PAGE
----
Saturday 14 December 2019

Changes in HSE will be baby Mark's legacy, say his parents

Roisin and Mark Molloy from Castlebrack, Killeigh, Co. Offaly pictured speaking to the media outside the Four Courts yesterday (Wed) after a settlement in their High Court action for damages. Picture: Collins Courts
Roisin and Mark Molloy from Castlebrack, Killeigh, Co. Offaly pictured speaking to the media outside the Four Courts yesterday (Wed) after a settlement in their High Court action for damages. Picture: Collins Courts
Roisin and Mark Molloy from Castlebrack, Killeigh, Co. Offaly pictured outside the Four Courts yesterday (Wed) after a settlement in their High Court action for damages. Picture: Collins Courts

Tim Healy

THE family of a baby who died following his birth at Midland Regional Hospital - but who was recorded as a stillbirth - say he will be remembered as a 'catalyst' for change in the health service.

Parents Mark and Roisin Molloy sued for emotional suffering and distress as a result of the death of baby Mark two years ago. The High Court yesterday heard the case had been settled.

Outside court, the Molloys, who have four sons, said they had been brought out through the hospital back door after their son died but he would now be remembered as the baby who had triggered change in the health service.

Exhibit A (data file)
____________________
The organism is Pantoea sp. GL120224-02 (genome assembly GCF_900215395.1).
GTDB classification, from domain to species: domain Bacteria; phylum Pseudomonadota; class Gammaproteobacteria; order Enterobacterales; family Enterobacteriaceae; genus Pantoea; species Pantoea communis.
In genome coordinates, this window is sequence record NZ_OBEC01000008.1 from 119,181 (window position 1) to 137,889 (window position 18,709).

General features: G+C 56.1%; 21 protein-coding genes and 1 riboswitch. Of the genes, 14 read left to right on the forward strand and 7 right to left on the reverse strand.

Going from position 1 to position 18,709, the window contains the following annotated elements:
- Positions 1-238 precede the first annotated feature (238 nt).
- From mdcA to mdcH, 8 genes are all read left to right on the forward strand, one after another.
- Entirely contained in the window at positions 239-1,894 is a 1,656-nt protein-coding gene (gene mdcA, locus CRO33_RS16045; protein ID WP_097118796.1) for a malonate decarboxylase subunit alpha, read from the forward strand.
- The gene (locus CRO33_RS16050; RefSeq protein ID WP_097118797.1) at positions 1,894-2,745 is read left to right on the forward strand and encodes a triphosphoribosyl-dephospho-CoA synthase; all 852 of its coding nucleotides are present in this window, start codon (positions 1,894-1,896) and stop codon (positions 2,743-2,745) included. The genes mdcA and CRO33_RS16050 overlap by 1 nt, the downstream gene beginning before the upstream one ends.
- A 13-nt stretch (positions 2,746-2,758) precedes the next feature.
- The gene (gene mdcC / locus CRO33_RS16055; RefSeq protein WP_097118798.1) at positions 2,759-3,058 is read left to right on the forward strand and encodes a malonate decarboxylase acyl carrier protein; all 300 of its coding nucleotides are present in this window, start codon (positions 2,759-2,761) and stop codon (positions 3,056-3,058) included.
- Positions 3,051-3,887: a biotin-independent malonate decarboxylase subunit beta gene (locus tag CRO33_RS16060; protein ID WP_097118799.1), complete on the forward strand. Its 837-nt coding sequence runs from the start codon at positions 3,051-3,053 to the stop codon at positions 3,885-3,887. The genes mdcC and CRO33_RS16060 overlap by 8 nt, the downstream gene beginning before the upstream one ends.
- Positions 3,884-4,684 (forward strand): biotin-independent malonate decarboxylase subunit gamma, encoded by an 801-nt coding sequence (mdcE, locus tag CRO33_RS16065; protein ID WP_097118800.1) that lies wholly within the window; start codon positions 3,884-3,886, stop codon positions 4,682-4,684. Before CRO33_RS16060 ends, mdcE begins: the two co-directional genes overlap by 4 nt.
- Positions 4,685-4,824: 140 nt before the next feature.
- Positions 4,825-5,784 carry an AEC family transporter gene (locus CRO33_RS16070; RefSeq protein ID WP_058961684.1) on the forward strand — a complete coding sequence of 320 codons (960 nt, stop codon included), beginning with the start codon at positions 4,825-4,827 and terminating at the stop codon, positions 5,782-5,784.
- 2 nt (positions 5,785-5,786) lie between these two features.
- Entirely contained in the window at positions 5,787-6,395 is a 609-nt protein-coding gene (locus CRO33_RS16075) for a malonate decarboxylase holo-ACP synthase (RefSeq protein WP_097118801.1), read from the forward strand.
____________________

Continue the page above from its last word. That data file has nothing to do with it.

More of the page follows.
Mark's death, and the deaths of three other babies at the Midland Regional Hospital, led to a 'Prime Time' programme and an investigation by the Health Information and Quality Authority (HIQA) into the safety, quality and standards of maternity service at the Portlaoise hospital.

A report earlier this year by chief medical officer Tony Holohan into the deaths of four babies at the hospital between 2006 and 2012 found the maternity unit was unsafe.

He also found that babies and their families were treated in a poor - and, at times, appalling - manner, with limited respect, kindness, courtesy and consideration.

In the High Court yesterday, Mr Justice Kevin Cross approved the settlement, the details of which are confidential.

The family yesterday said his legacy, and that of other babies who died, would be if a new system requiring legal duty of open disclosure for all health care professionals is introduced.

"They utterly failed in their duty to Mark, and to us as parents," said Mark Molloy senior.

He said Government ministers had given a commitment to start the process of the introduction of legal duty of open disclosure for all health care professionals in the country.

"Judging from what we have learned over the last three years, and our experience in communication with the HSE, this has got to be the only way forward.

"And I would call on (Health) Minister Leo Varadkar and (Justice) Minister Frances Fitzgerald to continue that work immediately."

Roisin and Mark Molloy of Castlebrack, Killeigh, Co Offaly, had sued the HSE as a result of the death of Mark after he was born alive on January 24, 2012.

He was delivered by Caesarean section at 9.31am on January 24 2012, weighing 3.89kg but he was in a poor condition.

He was born alive and suffered a neonatal death but the HSE, the Molloys claimed, recorded the death as a stillbirth in the health care record.

There was, it was alleged, a failure to ensure baby Mark was born earlier and by 7.30am at the latest.

The Molloys claimed Mark's death was caused by negligence and breach of duty aggravated by the conduct of the HSE in relation to the recorded status of the baby's death and the manner in which the Molloys' enquiries and complaints were dealt with.

Irish Independent

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